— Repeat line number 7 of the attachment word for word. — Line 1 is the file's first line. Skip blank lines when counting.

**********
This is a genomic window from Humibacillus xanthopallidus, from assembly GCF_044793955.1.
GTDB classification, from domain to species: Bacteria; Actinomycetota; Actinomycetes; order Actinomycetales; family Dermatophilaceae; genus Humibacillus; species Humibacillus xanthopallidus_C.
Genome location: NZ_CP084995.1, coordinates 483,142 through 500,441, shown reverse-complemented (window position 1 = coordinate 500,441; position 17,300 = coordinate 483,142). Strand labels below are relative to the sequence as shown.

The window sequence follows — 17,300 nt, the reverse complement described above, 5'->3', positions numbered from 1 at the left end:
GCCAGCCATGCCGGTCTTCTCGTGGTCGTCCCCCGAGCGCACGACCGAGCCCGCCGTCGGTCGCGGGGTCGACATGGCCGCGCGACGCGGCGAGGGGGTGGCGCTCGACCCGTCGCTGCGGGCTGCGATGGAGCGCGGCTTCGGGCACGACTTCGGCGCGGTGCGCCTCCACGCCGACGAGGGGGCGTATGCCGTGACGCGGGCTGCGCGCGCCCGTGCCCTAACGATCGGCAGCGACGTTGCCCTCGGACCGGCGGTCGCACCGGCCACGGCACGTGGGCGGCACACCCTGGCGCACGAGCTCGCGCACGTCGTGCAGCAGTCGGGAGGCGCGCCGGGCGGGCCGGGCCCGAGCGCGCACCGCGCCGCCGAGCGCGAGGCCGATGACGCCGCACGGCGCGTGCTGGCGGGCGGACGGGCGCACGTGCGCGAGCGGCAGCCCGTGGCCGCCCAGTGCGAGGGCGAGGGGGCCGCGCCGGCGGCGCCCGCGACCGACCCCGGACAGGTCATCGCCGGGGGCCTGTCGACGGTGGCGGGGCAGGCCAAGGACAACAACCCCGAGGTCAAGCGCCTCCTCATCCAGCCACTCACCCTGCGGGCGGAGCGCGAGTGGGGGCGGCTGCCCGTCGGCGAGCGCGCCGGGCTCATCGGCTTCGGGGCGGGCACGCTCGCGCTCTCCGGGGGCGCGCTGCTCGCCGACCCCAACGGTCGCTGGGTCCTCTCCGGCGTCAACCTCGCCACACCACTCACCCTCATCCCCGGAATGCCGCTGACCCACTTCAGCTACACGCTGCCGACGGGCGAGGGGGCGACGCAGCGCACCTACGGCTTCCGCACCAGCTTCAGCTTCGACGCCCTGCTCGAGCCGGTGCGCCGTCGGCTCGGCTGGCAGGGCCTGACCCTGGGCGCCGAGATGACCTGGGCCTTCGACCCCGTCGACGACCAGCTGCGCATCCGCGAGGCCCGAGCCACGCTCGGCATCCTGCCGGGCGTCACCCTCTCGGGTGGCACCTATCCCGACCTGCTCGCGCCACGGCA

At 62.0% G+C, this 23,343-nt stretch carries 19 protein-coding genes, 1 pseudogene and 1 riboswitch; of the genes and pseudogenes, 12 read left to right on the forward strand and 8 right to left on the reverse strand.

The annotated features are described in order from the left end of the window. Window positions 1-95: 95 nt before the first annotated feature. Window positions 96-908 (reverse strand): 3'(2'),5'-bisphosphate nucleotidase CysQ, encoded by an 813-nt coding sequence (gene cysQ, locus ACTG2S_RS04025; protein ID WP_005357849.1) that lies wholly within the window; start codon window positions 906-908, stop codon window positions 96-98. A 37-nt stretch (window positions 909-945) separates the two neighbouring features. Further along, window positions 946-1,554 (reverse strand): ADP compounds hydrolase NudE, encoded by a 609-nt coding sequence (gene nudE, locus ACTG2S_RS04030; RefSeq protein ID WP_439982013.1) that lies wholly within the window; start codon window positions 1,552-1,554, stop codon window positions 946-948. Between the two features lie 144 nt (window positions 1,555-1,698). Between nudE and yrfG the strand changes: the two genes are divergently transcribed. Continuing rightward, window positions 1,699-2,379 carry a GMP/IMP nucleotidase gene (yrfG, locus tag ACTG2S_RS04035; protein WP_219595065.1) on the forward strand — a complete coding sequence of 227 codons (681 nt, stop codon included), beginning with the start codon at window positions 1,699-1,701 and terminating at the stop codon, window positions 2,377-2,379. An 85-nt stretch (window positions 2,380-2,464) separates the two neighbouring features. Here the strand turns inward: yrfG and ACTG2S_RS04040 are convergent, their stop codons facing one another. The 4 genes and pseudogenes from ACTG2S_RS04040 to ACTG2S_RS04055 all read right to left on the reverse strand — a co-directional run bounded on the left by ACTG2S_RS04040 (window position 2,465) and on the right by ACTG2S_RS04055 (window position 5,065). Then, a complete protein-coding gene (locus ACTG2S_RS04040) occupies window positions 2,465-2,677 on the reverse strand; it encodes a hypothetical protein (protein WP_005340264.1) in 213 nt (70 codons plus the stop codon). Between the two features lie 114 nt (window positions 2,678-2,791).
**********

The annotated features are described in order from the left end of the window. Window positions 1-95: 95 nt before the first annotated feature. Window positions 96-908 (reverse strand): 3'(2'),5'-bisphosphate nucleotidase CysQ, encoded by an 813-nt coding sequence (gene cysQ, locus ACTG2S_RS04025; protein ID WP_005357849.1) that lies wholly within the window; start codon window positions 906-908, stop codon window positions 96-98. A 37-nt stretch (window positions 909-945) separates the two neighbouring features. Further along, window positions 946-1,554 (reverse strand): ADP compounds hydrolase NudE, encoded by a 609-nt coding sequence (gene nudE, locus ACTG2S_RS04030; RefSeq protein ID WP_439982013.1) that lies wholly within the window; start codon window positions 1,552-1,554, stop codon window positions 946-948. Between the two features lie 144 nt (window positions 1,555-1,698). Between nudE and yrfG the strand changes: the two genes are divergently transcribed. Continuing rightward, window positions 1,699-2,379 carry a GMP/IMP nucleotidase gene (yrfG, locus tag ACTG2S_RS04035; protein WP_219595065.1) on the forward strand — a complete coding sequence of 227 codons (681 nt, stop codon included), beginning with the start codon at window positions 1,699-1,701 and terminating at the stop codon, window positions 2,377-2,379. An 85-nt stretch (window positions 2,380-2,464) separates the two neighbouring features. Here the strand turns inward: yrfG and ACTG2S_RS04040 are convergent, their stop codons facing one another. The 4 genes and pseudogenes from ACTG2S_RS04040 to ACTG2S_RS04055 all read right to left on the reverse strand — a co-directional run bounded on the left by ACTG2S_RS04040 (window position 2,465) and on the right by ACTG2S_RS04055 (window position 5,065). Then, a complete protein-coding gene (locus ACTG2S_RS04040) occupies window positions 2,465-2,677 on the reverse strand; it encodes a hypothetical protein (protein WP_005340264.1) in 213 nt (70 codons plus the stop codon). Between the two features lie 114 nt (window positions 2,678-2,791).